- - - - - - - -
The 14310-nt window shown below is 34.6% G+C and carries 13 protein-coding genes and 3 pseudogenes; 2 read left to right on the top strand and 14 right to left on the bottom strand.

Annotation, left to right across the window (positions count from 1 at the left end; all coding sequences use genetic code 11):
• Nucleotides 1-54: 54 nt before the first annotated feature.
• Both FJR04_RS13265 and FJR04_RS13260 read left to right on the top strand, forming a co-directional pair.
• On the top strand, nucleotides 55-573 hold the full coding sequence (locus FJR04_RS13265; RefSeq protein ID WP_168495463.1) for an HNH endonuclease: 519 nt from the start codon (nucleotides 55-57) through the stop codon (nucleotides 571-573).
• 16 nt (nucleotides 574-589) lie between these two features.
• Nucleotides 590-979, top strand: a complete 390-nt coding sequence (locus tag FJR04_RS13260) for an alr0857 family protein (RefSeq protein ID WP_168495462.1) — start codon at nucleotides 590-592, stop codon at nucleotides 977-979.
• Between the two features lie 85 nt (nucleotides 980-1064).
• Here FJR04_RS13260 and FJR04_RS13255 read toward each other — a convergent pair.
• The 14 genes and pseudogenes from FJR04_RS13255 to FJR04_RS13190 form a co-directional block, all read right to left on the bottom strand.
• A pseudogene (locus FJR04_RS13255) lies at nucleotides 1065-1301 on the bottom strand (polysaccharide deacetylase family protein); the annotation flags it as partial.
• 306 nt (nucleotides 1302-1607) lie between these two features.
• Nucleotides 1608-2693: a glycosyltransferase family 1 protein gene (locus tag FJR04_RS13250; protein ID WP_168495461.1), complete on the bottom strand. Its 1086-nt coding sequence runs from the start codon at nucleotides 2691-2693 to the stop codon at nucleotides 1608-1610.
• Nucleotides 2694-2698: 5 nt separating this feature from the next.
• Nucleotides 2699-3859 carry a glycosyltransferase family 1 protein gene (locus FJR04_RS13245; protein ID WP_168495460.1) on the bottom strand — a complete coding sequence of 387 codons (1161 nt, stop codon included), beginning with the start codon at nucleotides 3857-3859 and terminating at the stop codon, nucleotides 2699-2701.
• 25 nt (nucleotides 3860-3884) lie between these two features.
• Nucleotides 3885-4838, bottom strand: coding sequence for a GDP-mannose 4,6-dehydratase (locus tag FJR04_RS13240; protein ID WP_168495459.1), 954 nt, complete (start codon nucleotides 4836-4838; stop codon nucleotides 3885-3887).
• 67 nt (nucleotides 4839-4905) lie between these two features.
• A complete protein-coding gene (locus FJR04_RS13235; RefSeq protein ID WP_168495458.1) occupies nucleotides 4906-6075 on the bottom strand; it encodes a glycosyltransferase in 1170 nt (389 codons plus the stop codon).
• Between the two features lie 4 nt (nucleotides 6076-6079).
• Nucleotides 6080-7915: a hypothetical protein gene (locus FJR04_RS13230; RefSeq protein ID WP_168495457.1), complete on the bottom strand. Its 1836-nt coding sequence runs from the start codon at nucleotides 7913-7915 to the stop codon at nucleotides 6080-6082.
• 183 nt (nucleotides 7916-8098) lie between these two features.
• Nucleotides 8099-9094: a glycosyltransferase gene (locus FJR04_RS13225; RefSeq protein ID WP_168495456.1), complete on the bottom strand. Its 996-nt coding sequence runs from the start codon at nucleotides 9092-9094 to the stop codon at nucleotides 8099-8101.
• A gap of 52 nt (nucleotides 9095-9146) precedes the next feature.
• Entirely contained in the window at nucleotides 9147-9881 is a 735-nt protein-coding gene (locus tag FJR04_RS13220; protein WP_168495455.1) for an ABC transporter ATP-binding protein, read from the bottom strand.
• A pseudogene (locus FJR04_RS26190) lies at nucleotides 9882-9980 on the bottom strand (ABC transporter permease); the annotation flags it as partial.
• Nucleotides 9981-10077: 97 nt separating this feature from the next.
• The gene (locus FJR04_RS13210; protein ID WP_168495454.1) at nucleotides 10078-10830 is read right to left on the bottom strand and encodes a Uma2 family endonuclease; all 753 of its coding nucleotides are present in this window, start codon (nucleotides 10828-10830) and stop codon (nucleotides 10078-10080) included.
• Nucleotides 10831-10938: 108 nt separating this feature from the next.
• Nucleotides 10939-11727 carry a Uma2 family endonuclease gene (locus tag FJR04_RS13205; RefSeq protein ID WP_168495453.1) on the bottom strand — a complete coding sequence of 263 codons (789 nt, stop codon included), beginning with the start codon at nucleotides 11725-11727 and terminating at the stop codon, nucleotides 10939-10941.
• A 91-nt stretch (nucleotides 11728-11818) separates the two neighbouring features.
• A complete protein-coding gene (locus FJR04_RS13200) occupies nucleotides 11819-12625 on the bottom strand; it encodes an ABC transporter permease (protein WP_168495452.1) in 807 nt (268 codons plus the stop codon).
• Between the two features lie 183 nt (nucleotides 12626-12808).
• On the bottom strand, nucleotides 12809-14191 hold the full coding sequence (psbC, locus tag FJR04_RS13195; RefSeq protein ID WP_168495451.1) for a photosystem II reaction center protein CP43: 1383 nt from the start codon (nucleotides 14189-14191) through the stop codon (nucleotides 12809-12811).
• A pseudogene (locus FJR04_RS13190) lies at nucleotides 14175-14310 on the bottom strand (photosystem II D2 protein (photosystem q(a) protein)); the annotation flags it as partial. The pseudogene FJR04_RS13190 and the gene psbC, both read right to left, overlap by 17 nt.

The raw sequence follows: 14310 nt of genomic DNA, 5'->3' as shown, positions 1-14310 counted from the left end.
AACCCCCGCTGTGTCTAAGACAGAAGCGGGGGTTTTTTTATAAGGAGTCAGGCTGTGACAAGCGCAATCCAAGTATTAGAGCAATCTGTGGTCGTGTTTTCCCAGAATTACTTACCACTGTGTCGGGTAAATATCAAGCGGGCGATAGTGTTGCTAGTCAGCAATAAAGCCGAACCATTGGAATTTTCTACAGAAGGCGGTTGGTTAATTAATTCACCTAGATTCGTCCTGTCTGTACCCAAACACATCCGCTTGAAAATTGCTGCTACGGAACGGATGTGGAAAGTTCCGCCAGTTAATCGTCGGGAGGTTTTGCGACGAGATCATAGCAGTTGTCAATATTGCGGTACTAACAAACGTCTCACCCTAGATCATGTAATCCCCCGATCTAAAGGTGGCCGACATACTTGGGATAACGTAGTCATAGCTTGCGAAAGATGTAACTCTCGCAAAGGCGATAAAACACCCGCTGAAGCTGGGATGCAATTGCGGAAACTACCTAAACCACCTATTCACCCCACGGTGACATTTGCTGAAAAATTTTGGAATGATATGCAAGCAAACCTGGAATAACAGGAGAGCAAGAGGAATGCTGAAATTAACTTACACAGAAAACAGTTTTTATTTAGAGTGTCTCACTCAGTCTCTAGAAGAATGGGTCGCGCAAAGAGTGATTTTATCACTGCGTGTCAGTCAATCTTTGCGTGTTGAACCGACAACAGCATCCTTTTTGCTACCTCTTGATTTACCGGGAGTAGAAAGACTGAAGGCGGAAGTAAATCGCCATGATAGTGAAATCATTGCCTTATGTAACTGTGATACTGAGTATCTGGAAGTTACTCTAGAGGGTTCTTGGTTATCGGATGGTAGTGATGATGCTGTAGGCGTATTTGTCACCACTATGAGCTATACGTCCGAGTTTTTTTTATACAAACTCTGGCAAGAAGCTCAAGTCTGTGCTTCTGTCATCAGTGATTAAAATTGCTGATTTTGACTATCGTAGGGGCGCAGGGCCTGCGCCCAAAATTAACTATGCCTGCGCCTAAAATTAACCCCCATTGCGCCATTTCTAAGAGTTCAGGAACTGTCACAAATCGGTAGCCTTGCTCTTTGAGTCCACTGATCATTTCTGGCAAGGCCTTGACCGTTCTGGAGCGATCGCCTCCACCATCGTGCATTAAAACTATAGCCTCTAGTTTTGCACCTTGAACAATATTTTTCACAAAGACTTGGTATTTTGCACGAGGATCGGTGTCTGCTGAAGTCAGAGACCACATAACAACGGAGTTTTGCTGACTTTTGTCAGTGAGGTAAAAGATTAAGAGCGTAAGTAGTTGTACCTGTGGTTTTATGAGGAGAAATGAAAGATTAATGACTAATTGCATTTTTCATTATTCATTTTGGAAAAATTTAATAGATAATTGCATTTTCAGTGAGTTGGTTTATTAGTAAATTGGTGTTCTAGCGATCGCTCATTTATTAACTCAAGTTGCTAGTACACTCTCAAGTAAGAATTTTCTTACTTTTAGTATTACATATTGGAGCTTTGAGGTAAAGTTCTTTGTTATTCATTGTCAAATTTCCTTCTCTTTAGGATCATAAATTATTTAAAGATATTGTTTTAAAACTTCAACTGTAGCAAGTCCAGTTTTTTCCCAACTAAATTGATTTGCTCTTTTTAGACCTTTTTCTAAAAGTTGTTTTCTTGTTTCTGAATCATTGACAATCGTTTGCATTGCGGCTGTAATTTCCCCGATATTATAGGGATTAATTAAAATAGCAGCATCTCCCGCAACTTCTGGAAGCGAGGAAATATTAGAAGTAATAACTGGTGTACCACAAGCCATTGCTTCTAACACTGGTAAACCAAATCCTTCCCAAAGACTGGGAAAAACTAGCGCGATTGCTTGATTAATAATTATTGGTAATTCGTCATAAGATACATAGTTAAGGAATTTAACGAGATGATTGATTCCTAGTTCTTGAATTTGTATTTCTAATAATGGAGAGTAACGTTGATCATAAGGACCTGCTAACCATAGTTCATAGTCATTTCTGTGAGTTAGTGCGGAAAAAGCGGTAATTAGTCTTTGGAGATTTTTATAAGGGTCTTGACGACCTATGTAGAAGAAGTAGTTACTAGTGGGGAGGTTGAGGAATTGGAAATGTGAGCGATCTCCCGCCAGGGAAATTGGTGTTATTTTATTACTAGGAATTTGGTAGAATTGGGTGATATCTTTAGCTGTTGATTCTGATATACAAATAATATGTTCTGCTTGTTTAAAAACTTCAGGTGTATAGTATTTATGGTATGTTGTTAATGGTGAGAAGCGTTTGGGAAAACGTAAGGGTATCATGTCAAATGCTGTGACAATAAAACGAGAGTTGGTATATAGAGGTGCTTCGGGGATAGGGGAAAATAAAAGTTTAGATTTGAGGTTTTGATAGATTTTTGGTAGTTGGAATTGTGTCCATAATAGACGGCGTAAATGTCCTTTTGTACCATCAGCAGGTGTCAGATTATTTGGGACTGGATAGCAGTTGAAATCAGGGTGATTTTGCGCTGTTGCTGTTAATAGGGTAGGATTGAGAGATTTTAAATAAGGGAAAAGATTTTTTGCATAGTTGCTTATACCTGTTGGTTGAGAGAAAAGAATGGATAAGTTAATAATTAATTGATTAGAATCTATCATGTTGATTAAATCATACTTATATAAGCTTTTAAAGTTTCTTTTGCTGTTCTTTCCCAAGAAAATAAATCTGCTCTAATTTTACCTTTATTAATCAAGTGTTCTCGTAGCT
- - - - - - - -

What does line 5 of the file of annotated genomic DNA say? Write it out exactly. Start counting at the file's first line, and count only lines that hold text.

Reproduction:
• On the top strand, nucleotides 55-573 hold the full coding sequence (locus FJR04_RS13265; RefSeq protein ID WP_168495463.1) for an HNH endonuclease: 519 nt from the start codon (nucleotides 55-57) through the stop codon (nucleotides 571-573).